Indocement has allocated US$344m in capital expenditure (capex) for 2015, higher than last year's US$298m. The capex will be used to finish its new US$153m plant in Pati, Central Java, while the rest would be invested in its gas turbine projects. Kartawijaya said that the new plant in Pati would start operating in the fourth quarter of 2015 and is expected to have 4.4Mt/yr of cement production capacity, boosting the firm's annual capacity up to 25Mt/yr.
Vietnam: The Indonesian state-owned cement manufacturer Semen Indonesia plans to acquire a second Vietnamese cement company.
Semen Indonesia's finance director Ahyanizzaman said that the company has allocated a total capital expenditure of US$546 – 857m in 2015 to expand its operations, which includes the acquisition of the Vietnamese company. He said that the company was currently conducting a due diligence audit on the Vietnamese firm and that this was expected to be completed by the end of the first half of 2015. "The Vietnamese company is a private firm, which has a local market share of about 4%," said Ahyanizzaman.
If Semen Indonesia goes ahead with the acquisition, it will be its second subsidiary in Vietnam. Through its Vietnamese subsidiary Thang Long Cement Company, it produces about 2.5Mt/yr a year in the country. Ahyanizzaman said the company would borrow up to US$77.9m to support the expansion plan.
Semen Indonesia president director Suparni said that the acquisition plan was part of the company's strategy to take advantage of the ASEAN Economic Community (AEC), which would be implemented before the end of 2015. "Domestic and regional operations cannot be separated when the AEC is implemented, so we want to synergise our business," said Suparni.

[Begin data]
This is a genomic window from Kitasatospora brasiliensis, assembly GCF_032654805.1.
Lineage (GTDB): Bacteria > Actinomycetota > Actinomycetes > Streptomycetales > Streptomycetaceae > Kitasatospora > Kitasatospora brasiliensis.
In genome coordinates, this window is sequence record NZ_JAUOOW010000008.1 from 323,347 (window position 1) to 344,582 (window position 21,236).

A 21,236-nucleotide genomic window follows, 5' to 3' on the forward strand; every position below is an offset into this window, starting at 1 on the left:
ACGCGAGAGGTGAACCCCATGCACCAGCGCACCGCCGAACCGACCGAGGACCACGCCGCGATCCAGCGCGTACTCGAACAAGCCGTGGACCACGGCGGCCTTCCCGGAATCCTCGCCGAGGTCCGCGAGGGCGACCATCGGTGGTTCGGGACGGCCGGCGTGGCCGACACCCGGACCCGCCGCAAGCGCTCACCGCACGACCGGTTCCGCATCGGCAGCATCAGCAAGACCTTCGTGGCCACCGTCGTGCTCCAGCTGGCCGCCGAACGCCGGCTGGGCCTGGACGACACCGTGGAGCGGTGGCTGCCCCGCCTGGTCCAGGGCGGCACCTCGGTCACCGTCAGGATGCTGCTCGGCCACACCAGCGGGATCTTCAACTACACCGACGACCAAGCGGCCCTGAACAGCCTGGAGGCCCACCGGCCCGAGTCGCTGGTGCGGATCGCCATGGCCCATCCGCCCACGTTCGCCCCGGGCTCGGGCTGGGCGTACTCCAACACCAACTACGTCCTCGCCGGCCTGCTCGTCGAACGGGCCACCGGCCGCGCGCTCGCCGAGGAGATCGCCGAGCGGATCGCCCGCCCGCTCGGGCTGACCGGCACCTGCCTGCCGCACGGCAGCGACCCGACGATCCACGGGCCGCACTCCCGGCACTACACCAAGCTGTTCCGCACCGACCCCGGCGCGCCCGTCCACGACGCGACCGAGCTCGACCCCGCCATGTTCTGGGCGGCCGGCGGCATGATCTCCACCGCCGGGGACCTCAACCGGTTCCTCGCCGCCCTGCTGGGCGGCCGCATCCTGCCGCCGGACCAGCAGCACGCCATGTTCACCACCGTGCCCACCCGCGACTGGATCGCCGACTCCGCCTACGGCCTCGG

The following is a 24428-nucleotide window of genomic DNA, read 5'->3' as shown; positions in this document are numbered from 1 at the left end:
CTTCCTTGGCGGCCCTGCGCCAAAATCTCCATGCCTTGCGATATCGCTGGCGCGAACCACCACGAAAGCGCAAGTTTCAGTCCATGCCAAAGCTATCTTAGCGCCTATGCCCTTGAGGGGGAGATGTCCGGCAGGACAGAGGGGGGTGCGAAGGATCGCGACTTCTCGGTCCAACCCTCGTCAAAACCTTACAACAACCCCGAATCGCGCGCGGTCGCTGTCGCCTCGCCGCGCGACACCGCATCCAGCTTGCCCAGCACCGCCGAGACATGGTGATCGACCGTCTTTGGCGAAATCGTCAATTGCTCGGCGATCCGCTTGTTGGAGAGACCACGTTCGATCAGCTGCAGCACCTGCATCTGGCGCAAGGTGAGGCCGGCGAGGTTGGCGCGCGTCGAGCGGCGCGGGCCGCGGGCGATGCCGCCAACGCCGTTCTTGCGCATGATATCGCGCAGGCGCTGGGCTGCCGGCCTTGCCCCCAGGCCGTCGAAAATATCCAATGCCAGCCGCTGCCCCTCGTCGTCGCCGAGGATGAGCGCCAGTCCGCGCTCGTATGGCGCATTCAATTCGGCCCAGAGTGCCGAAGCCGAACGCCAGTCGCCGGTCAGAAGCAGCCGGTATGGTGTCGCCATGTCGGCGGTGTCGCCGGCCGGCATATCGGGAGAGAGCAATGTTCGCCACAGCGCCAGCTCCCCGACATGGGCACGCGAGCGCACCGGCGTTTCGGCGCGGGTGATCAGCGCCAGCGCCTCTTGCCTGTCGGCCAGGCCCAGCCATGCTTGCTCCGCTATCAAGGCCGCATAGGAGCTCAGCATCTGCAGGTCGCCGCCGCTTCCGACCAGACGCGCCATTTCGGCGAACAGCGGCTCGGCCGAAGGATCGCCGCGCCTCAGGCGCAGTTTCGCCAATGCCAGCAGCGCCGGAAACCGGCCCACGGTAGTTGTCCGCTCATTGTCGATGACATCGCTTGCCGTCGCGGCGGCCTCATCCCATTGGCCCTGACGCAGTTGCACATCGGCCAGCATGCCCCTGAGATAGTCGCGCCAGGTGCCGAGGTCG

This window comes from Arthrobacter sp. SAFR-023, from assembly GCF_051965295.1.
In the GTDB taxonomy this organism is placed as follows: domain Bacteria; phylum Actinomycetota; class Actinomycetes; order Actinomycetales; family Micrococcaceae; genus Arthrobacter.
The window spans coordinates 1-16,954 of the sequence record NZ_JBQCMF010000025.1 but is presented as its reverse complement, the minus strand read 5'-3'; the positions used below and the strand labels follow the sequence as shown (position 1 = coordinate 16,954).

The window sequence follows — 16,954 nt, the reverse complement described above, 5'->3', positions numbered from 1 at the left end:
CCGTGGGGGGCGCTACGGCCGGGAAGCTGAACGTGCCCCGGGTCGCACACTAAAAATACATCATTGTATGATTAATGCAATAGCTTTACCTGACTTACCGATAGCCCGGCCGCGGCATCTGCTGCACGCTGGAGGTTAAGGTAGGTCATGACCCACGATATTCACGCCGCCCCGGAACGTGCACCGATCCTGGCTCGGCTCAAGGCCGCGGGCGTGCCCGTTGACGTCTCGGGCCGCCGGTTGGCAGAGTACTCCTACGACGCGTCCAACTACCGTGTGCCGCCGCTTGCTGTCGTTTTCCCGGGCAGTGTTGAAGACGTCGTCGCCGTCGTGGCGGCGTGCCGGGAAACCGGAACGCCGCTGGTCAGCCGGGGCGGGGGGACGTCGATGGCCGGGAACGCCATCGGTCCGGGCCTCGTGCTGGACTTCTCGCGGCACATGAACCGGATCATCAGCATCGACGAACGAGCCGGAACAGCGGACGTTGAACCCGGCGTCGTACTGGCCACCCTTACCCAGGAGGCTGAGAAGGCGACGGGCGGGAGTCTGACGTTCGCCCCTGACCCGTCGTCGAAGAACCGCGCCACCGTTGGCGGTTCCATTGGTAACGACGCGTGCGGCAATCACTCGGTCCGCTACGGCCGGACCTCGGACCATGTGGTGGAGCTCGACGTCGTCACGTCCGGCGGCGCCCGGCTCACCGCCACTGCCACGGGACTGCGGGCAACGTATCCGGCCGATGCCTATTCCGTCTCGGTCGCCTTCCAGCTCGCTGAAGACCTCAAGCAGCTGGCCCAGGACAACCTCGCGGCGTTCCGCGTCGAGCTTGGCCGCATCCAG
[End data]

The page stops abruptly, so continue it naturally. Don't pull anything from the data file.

Indonesia: Former Corruption Eradication Commission (KPK) commissioner Bambang Widjojanto joined a protest on 16 April 2015 against the construction of Semen Indonesia's new cement plant in Rembang, Central Java. However, the Semarang State Administrative Court (PTUN) ruled on the same day that PT Semen Indonesia could operate in the area.
Bambang said that the construction and operation of the cement plant could pose a threat to the ecosystem in the region. The former KPK commissioner joined the rally in front of the PTUN, which is currently holding a trial on the legality of the local government's decision to allow PT Semen Indonesia to start mining activities in the area. "We hope that the judges listen to their consciences and side with the people," said Bambang.
Residents of Rembang, Central Java, have staged a series of rallies since 2014, protesting the plan to build a cement plant in Watu Putih. They claim that a plant would impact nearby water resources and directly degrade their livelihoods. The Indonesian Forum for the Environment (Walhi), an environmental non-government organisation (NGO) that has assisted the locals, has estimated that the potential loss of water could reach 51ML.
Indonesia: Semen Indonesia is carrying out a feasibility study for a new cement plant in West Java. The study is expected to be complete by December 2015.